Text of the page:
A hacker published documents containing Social Security numbers, student grades and other private information stolen from a large public-school district in Las Vegas after officials refused a ransom demanded in return for unlocking district computer servers.
The illegal release late last week of sensitive information from the Clark County School District in Las Vegas, with about 320,000 students, demonstrates an escalation in tactics for hackers who have taken advantage of schools heavily reliant on online learning and technology to run operations during the coronavirus pandemic. The release of the district’s information is being reported for the first time by The Wall Street Journal.
Hackers have attacked school districts and other institutions with sensitive information even before the pandemic, typically blocking users’ access to their own computer systems unless a ransom is paid. In those instances, the so-called ransomware crippled the district’s operations but hackers didn’t usually expose damaging information about students or employees.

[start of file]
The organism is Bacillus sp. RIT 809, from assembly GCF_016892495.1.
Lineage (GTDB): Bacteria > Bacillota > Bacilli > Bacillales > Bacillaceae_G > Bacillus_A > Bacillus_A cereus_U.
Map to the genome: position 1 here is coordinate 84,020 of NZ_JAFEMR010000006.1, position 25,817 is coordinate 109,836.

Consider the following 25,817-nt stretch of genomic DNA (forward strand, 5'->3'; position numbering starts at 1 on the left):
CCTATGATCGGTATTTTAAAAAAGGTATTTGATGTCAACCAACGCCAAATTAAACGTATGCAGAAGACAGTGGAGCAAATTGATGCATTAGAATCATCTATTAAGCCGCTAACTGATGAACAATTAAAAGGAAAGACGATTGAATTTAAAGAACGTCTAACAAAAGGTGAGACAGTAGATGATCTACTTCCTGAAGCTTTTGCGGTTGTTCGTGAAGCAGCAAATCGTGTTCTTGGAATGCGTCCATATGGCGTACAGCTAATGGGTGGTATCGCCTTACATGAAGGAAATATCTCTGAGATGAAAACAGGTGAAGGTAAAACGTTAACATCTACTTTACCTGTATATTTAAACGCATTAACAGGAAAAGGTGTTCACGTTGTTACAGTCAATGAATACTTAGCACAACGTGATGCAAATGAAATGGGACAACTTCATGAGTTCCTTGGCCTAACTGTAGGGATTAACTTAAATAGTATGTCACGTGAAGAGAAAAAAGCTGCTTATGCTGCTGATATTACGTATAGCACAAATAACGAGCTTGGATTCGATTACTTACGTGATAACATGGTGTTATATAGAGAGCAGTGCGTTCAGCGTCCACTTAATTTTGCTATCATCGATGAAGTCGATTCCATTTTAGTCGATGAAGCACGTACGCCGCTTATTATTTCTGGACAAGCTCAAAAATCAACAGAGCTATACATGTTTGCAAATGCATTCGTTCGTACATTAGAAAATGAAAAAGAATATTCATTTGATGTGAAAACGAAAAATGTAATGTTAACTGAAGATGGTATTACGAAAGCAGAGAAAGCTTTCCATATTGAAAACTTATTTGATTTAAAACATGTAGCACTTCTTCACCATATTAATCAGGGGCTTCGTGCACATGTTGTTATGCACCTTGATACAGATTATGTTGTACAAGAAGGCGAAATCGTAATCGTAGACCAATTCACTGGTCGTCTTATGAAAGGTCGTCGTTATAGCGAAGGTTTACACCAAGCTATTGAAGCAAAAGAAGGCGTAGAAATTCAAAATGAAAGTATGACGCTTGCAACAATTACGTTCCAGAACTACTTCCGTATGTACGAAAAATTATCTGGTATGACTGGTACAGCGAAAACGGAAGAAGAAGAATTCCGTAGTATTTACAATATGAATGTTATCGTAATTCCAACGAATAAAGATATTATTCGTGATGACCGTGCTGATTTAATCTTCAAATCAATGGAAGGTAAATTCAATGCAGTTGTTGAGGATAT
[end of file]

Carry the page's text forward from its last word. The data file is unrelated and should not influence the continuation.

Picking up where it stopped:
“A big difference between this school year and last school year is they didn’t steal data, and this year they do,” said Brett Callow, a threat analyst for cybersecurity company Emsisoft, who said he was able to easily access the Clark County data on a hacker website. “If there’s no payment, they publish that stolen data online, and that has happened to multiple districts.”